information. They provide one solution with one set of data accessed through one interface. ERP software enables enterprises to use integrated applications to manage all aspects of operations, including development, manufacturing, sales and marketing. ERP systems facilitate the flow of information across all internal business functions and also manage connections to external stakeholders. They help achieve many manufacturing business goals, such as increasing efficiency, reducing the number of independent systems, and streamlining operations. An ERP system represents a major corporate investment that goes beyond simply buying software. Manufacturers must consider their system requirements, the total cost of ownership involved and how a particular solution complements their business objectives. An ERP purchase should be justified against an organisation’s business goals to ensure that it not only supports them but also acts as a vehicle.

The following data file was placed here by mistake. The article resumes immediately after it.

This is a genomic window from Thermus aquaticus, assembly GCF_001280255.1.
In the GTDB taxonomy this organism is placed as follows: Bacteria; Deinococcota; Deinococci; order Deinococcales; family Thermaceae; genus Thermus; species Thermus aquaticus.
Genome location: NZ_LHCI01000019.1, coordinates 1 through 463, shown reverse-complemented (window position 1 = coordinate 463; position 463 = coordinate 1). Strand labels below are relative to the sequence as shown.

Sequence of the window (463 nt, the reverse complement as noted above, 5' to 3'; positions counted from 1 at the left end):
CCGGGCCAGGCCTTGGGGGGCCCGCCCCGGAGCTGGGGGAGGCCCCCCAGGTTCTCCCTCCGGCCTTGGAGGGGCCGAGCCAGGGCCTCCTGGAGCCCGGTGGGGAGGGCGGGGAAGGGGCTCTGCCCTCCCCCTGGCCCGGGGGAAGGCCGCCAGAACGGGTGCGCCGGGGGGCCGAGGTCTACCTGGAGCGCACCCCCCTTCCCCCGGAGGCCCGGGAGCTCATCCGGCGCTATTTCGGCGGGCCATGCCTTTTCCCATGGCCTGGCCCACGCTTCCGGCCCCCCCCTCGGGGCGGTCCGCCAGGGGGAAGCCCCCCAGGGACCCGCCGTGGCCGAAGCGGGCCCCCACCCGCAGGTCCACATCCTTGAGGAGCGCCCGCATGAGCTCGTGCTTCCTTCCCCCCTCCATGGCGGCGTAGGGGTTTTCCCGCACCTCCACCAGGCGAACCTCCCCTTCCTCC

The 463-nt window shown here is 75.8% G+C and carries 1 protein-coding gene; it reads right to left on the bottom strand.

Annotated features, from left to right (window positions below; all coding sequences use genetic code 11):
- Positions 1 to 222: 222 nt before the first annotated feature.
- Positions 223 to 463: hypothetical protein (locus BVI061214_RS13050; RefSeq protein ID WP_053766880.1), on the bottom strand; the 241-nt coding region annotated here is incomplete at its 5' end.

EM | Jan-Feb 2014

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m a n u fa c t u r i n g IT | T e c h n o l o g y

ERP software enables enterprises to use integrated applications to manage all aspects of operations, including development, manufacturing, sales and marketing